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NASCAR’s “Wet Weather” Tires Explained

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Joshua Lipowski

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What’s Happening?

NASCAR has been slowly working a “Wet weather” package into their series over the past few years. First, it was in use on road courses, but, it was added to short ovals in 2023. What are these wet weather tires and how does the overall package work?

  • NASCAR typically has not raced on wet weather throughout its history, but, in 2016, it officially implemented a wet weather package in the Cup Series. After a few uses on road courses, NASCAR implemented the package on short tracks beginning in 2023, with the first use in a Cup Series points race coming in 2024 at Richmond.
  • While people usually think of tires when they think of wet weather packages, the package is far deeper than that. Multiple elements go into the wet weather package.
  • Fans are happy to see NASCAR using a wet-weather package. Racing in the rain is an interesting part of motorsports, and NASCAR is joining the party.

How the Wet Weather Package Works

The star of the wet weather package is the tires, which are the predominant thing that allow NASCAR to race in the rain. Rain tires have tread patterns on them, similar to tires on a typical passenger car. Typical racing tires are “Slick” tires, which have no tread pattern on them.

The tires are designed to expel the water through the treads, which, allows the tire to better grip the racing surface. The water also serves to keep the tires cool, as wet-weather tires tend to warm up quicker than dry tires do. This is why wet-weather tires would not work on a dry track.

However, the tires are not the only part of a wet weather package. Plenty of elements found on many road vehicles are added to the cars to help them in wet conditions. This includes a defogger, a windshield wiper, and flaps behind the rear tires.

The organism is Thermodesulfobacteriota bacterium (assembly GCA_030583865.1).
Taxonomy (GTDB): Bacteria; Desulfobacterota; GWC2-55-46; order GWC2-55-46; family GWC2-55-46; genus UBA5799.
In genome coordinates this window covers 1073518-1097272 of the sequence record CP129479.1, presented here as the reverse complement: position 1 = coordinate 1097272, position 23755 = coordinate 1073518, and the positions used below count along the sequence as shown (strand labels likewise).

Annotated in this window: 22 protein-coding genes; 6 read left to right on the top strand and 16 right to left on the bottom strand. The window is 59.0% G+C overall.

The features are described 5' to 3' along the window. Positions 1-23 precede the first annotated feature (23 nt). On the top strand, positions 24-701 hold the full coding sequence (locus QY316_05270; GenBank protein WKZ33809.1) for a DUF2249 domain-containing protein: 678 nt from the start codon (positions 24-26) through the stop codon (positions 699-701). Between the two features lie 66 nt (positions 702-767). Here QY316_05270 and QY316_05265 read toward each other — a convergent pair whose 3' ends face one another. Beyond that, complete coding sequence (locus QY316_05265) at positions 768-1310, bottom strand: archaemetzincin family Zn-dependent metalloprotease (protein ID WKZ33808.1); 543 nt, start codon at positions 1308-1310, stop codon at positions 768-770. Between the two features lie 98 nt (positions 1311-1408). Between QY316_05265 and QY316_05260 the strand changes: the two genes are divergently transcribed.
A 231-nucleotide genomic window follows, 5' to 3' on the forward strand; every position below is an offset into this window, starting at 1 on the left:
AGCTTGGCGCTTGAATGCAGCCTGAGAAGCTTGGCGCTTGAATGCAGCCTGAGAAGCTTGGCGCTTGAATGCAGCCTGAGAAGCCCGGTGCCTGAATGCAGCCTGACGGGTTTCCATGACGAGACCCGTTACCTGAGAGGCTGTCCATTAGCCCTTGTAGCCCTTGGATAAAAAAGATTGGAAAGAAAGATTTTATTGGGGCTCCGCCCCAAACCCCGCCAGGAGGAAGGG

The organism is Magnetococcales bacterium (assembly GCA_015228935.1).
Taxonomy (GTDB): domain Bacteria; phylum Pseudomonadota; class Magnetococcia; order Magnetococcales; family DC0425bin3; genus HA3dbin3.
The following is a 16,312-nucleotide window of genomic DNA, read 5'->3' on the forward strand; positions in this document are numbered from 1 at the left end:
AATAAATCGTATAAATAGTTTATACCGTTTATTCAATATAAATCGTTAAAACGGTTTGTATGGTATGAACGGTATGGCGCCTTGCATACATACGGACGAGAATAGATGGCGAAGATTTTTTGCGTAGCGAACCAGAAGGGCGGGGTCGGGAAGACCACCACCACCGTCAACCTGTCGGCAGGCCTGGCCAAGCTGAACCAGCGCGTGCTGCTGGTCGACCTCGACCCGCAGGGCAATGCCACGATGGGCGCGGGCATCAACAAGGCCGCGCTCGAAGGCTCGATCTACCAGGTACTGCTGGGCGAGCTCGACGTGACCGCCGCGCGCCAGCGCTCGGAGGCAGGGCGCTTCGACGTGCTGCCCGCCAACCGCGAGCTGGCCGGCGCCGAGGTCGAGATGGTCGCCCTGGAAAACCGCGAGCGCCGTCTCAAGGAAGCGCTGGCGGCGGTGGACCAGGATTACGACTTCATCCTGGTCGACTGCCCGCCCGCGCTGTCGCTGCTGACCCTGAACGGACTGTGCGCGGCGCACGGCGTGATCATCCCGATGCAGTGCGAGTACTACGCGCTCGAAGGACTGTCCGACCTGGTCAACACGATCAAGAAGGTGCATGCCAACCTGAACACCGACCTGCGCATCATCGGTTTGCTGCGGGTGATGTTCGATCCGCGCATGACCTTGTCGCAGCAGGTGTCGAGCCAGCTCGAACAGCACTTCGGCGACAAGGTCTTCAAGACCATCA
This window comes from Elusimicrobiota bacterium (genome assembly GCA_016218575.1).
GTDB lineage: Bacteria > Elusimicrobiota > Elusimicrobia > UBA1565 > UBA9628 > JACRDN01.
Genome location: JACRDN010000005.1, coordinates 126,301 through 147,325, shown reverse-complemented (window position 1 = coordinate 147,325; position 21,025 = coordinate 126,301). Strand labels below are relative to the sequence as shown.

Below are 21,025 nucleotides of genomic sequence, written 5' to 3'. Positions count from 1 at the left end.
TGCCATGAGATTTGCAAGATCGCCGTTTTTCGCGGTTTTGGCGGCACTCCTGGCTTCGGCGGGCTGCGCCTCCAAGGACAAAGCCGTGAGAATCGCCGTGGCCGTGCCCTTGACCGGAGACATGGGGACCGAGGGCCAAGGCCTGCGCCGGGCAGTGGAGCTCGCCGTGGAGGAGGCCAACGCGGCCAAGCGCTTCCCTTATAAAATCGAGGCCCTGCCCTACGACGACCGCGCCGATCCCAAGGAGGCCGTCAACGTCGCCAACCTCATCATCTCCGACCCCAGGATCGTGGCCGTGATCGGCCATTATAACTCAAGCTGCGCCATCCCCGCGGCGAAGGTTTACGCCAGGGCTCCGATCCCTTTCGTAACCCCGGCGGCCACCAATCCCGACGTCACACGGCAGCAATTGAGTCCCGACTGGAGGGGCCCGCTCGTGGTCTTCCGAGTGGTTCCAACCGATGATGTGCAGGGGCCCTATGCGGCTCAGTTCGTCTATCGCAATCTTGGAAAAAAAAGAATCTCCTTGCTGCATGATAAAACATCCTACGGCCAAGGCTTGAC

Each of these functions in exactly the same way as they do on an everyday passenger vehicle. The windshield wiper wipes water off the windshield, the defogger keeps the windshield from fogging up, and the flaps minimize the spray from the rear tires. This is all done to maintain visibility for the drivers.

Short Tracks vs Road Courses

There are two track types that NASCAR uses this package at, short ovals (Phoenix, New Hampshire, Martinsville, North Wilkesboro, Richmond, LA Coliseum, Indianapolis Raceway Park (Trucks only), and Milwaukee (Trucks only)) and road courses (COTA, Sonoma, Chicago Street Race, Watkins Glen, Portland (Xfinity only), and Charlotte Roval). The package varies slightly for both.

The road course package uses everything included in the wet weather package. While not designed to race in a heavy downpour with too much standing water, NASCAR cars can race in light rain on road courses. The Chicago Street Race in 2023 is one example of a wet-weather road course race.

The short track package eliminates the windshield wiper and flaps, only using a defogger and rain tires. Whereas the road course package can race in light rain, the short track package is designed to be raced on a damp/drying race track. The goal is to get back to racing sooner after rain by using the wet weather package to help dry the race track. The first time this was used came in 2023 in the All-Star Heat Races at North Wilkesboro Speedway.

The package is not used on any speedways larger than New Hampshire (1.018 miles in length). The high speed combined with the high tire wear of the bigger race tracks makes it difficult to compete in the rain on a speedway. IndyCar, for example, does not race in the rain on ovals, even though they do on road courses.

The wet weather package has been one of the most welcome additions to NASCAR since it was introduced. Could we see it expanded in the future?

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